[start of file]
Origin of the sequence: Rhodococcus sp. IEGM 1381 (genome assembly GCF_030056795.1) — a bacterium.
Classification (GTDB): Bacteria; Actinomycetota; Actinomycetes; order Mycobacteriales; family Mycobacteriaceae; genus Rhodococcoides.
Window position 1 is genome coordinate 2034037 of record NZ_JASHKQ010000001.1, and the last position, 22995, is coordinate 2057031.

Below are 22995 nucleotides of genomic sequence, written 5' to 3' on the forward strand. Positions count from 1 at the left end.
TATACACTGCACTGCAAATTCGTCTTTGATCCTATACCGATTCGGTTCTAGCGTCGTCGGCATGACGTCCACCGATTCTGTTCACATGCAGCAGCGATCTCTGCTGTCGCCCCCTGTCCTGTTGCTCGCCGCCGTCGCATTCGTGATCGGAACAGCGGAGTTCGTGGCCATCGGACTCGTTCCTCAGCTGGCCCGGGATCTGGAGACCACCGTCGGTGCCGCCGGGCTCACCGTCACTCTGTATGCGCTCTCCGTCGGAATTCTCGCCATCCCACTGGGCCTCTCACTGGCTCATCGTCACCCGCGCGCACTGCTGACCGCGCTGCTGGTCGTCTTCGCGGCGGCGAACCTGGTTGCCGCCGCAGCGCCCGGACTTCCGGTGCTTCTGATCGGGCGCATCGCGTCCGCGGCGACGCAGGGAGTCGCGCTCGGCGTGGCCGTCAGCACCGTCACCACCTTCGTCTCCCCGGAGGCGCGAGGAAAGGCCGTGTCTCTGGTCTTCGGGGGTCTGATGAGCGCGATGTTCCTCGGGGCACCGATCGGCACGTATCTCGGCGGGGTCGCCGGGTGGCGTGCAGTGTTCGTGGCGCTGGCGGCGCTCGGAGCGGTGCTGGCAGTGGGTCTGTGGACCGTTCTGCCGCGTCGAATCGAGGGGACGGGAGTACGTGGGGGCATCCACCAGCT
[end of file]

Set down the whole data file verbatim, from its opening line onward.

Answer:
Origin of the sequence: Rhodococcus sp. IEGM 1381 (genome assembly GCF_030056795.1) — a bacterium.
Classification (GTDB): Bacteria; Actinomycetota; Actinomycetes; order Mycobacteriales; family Mycobacteriaceae; genus Rhodococcoides.
Window position 1 is genome coordinate 2034037 of record NZ_JASHKQ010000001.1, and the last position, 22995, is coordinate 2057031.

Below are 22995 nucleotides of genomic sequence, written 5' to 3' on the forward strand. Positions count from 1 at the left end.
TATACACTGCACTGCAAATTCGTCTTTGATCCTATACCGATTCGGTTCTAGCGTCGTCGGCATGACGTCCACCGATTCTGTTCACATGCAGCAGCGATCTCTGCTGTCGCCCCCTGTCCTGTTGCTCGCCGCCGTCGCATTCGTGATCGGAACAGCGGAGTTCGTGGCCATCGGACTCGTTCCTCAGCTGGCCCGGGATCTGGAGACCACCGTCGGTGCCGCCGGGCTCACCGTCACTCTGTATGCGCTCTCCGTCGGAATTCTCGCCATCCCACTGGGCCTCTCACTGGCTCATCGTCACCCGCGCGCACTGCTGACCGCGCTGCTGGTCGTCTTCGCGGCGGCGAACCTGGTTGCCGCCGCAGCGCCCGGACTTCCGGTGCTTCTGATCGGGCGCATCGCGTCCGCGGCGACGCAGGGAGTCGCGCTCGGCGTGGCCGTCAGCACCGTCACCACCTTCGTCTCCCCGGAGGCGCGAGGAAAGGCCGTGTCTCTGGTCTTCGGGGGTCTGATGAGCGCGATGTTCCTCGGGGCACCGATCGGCACGTATCTCGGCGGGGTCGCCGGGTGGCGTGCAGTGTTCGTGGCGCTGGCGGCGCTCGGAGCGGTGCTGGCAGTGGGTCTGTGGACCGTTCTGCCGCGTCGAATCGAGGGGACGGGAGTACGTGGGGGCATCCACCAGCT